If you own shares in a mutual fund that invests mainly in stocks, you probably have an interest in what the market is doing. There are many indexes that measure activity in the various stock markets. Some of the more popular indexes in the United States are the Dow Jones Industrial Average, NASDAQ®, the S&P 500®, the Russell 2000® and the Wilshire 5000®. A well-known measure of foreign stocks is the MSCI EAFE Free® Index.There is a brief summary below to guide you to the appropriate index of your investment needs.
The Dow Jones Industrial Average
The Dow Jones Industrial Average (DJIA) is the oldest market indicator in the United States. It is comprised of 30 blue chip companies. Each company in the DJIA has sales of more than $7 billion each year. Originally, the price-weighted average was determined by taking the price of each company's stock and dividing it by the number of companies. That approach is still used today and is adjusted to preserve historical continuity.
Initially consisting of 12 industrial companies, the DJIA was increased to 30 companies in 1928. Only General Electric® remains as one of the 12 original companies included in the DJIA today. Other companies include Microsoft®, Intel, Johnson & Johnson®, and Exxon Mobil®.
To be included in the DJIA, a company must have a history of substantial growth and a wide interest among investors. Dow Jones & Company also has the Dow Jones Transportation Averages and the Dow Jones Utilities Averages.
The NASDAQ Composite Index tracks the more than 3,000 companies listed on the NASDAQ Stock Exchange and includes domestic and foreign companies.
Each company is weighted based on its market value. Many are associated with technology and other highly speculative areas. The NASDAQ 100 Index tracks the top 100 companies in the NASDAQ Index.
The NASDAQ has been in operation since 1971. It is calculated throughout the day and is one of the most widely quoted of the major indexes.
Standard & Poor's 500 Index
The Standard & Poor's (S&P) 500 Index tracks the 500 most widely held U.S.-based common stocks. It is a market-value weighted index that does not contain foreign-based companies. While the index tracks only 500 companies, those companies account for more than 80% of all capitalization of the U.S. equity markets, which is why it is considered a proxy for the total market.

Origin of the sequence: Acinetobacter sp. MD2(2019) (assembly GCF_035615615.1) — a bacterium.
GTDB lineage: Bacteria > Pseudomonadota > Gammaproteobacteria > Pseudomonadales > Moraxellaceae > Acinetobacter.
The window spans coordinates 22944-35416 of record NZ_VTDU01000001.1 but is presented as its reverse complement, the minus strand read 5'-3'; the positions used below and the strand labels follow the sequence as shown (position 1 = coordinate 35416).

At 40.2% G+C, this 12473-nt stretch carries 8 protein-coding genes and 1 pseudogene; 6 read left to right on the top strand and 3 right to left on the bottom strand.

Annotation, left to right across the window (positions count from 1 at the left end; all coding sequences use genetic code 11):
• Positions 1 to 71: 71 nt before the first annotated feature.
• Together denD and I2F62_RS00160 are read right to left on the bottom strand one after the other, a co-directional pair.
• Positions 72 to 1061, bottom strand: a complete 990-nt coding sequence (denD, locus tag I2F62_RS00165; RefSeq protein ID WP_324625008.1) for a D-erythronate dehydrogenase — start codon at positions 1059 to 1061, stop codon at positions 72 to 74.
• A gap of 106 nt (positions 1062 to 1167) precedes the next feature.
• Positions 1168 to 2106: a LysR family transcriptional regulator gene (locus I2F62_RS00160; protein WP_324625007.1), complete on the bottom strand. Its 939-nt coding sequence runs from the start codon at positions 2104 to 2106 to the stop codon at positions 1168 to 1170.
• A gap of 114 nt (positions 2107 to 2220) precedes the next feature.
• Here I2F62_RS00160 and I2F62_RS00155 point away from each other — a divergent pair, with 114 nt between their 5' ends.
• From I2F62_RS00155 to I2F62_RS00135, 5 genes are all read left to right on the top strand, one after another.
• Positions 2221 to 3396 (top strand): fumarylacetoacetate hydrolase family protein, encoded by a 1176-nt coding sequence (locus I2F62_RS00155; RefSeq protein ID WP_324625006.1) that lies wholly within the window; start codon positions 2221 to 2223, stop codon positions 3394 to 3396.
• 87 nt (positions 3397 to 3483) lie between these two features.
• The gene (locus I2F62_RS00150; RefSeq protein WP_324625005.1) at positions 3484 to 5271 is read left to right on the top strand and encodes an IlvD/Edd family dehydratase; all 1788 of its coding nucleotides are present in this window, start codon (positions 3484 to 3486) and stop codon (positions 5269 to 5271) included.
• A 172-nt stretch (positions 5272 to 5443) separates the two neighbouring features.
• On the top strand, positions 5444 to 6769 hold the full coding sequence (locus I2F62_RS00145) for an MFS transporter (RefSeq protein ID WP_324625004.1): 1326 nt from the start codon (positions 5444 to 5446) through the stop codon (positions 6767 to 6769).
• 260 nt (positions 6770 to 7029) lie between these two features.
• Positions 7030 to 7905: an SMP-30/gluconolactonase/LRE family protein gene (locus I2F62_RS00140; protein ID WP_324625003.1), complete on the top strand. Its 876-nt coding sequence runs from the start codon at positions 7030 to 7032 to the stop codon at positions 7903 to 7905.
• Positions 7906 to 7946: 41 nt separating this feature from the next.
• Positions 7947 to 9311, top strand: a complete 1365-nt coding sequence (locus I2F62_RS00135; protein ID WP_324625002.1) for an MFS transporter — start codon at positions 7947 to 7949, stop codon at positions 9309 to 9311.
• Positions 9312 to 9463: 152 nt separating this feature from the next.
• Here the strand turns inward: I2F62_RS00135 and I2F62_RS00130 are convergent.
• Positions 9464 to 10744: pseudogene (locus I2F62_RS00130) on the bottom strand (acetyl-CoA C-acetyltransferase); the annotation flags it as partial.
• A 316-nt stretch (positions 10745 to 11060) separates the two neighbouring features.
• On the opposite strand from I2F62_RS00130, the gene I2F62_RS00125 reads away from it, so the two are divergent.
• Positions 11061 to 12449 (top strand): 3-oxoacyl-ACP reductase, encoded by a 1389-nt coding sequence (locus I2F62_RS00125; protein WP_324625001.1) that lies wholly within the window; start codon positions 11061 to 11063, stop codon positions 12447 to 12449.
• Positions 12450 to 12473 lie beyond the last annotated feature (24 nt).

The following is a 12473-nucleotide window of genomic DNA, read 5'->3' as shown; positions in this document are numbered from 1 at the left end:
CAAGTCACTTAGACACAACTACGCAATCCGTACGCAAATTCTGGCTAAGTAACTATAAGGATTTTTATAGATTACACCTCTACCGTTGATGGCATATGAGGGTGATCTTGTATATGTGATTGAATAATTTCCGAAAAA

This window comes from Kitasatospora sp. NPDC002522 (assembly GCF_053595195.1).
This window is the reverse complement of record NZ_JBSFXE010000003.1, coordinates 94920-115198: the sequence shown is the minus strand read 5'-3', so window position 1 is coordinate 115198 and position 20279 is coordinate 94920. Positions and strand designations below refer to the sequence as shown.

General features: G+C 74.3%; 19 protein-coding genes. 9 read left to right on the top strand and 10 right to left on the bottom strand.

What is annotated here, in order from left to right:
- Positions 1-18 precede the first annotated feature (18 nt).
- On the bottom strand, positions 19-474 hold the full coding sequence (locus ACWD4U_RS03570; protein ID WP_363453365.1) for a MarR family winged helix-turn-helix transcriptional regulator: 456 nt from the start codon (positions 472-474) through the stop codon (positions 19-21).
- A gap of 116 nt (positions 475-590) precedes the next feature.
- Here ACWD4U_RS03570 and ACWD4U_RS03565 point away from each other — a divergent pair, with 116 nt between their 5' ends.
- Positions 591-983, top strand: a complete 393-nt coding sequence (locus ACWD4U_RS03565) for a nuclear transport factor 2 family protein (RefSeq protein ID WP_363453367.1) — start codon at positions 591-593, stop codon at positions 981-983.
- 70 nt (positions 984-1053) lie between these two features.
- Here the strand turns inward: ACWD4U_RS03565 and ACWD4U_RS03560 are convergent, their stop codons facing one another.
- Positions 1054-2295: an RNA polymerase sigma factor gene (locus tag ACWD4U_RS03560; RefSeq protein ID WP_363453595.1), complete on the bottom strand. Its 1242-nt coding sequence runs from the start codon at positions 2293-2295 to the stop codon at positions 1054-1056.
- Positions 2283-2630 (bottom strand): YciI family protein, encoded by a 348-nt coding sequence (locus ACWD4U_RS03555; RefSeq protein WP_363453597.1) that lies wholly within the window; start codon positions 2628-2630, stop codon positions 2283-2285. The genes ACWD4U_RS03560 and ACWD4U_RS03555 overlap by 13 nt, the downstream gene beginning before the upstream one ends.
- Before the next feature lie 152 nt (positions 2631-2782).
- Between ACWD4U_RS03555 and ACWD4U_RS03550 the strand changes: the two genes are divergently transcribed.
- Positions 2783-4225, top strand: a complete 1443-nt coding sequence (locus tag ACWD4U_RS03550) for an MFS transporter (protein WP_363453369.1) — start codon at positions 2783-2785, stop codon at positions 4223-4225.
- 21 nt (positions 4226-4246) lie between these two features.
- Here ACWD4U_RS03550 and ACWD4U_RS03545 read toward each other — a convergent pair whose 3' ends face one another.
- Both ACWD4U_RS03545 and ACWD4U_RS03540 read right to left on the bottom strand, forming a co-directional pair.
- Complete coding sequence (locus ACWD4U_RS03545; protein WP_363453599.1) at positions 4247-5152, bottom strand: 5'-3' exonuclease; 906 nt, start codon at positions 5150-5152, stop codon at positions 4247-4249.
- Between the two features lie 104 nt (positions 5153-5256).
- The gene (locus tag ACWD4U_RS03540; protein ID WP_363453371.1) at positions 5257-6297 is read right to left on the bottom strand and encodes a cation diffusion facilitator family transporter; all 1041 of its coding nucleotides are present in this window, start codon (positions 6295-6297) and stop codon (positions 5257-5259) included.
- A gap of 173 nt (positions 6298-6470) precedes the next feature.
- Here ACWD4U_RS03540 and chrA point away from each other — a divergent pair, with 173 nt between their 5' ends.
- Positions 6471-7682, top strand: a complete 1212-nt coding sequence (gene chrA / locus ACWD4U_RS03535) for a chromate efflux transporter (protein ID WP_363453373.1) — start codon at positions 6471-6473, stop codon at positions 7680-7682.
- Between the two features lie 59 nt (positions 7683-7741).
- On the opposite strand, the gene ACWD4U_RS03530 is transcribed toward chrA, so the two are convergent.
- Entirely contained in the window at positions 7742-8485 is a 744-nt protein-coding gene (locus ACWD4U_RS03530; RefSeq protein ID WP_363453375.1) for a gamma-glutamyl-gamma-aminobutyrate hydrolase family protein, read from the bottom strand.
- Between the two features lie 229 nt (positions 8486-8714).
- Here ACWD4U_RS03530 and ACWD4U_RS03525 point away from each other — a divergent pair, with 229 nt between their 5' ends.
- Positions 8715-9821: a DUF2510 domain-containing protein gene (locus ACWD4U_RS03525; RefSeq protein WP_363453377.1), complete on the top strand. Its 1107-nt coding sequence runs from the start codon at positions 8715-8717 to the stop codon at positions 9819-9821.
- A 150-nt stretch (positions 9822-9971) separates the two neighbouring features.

Some of the companies in the S&P 500 include Microsoft, General Electric®, Cisco® and Wal-Mart®. As of December 31, 2015, the average market cap of the S&P 500 was $37.3 billion.
The State Farm® S&P 500 Index Fund attempts to mirror the returns of the S&P 500 Index.
Russell 2000 Index
The Russell 2000 Index tracks the smallest companies' performance in the Russell 3000® Index. As of December 31, 2015, the weighted average market capitalization of companies represented in the index is $1.9 billion, with the largest company having $4.3 billion in market capitalization. Because the index focuses on so many smaller companies, it is highly diversified and very volatile.
The State Farm Small Cap Index Fund seeks to match as close as possible before fees and expenses, the performance of the Russell 2000 Index.
Wilshire 5000 Index
The Wilshire 5000 Index is also known as the Total Stock Market Index because it seeks to track nearly every publicly traded stock in the United States.
As of December 31, 2015, the index had approximately 3,700 companies and is the world's largest index in market value. The index is weighted by market value which means the greater the value of the company, the more the stock will influence the index.
MSCI EAFE Free Index
When created in 1969, the Morgan Stanley Capital International Europe Australia and Far East Free Index (MSCI EAFE) originally tracked stocks from 14 countries outside the United States. Today, it has grown to include companies in 21 countries.
The index includes companies throughout the world, with most in Europe. The MSCI EAFE Index is rebalanced on a quarterly basis; however, changes such as a company spinoff or acquisition may prompt an index change at any time.
The State Farm International Index Fund seeks to match as close as possible before fees and expenses, the performance of the MSCI EAFE Free Index.
Investing involves risk, including potential for loss.
Diversification does not assure a profit or protect against loss.
The stocks of small companies are more volatile than the stocks of larger, more established companies.
Foreign investments involve greater risks than U.S. investments, including political and economic risks and the risk of currency fluctuations.
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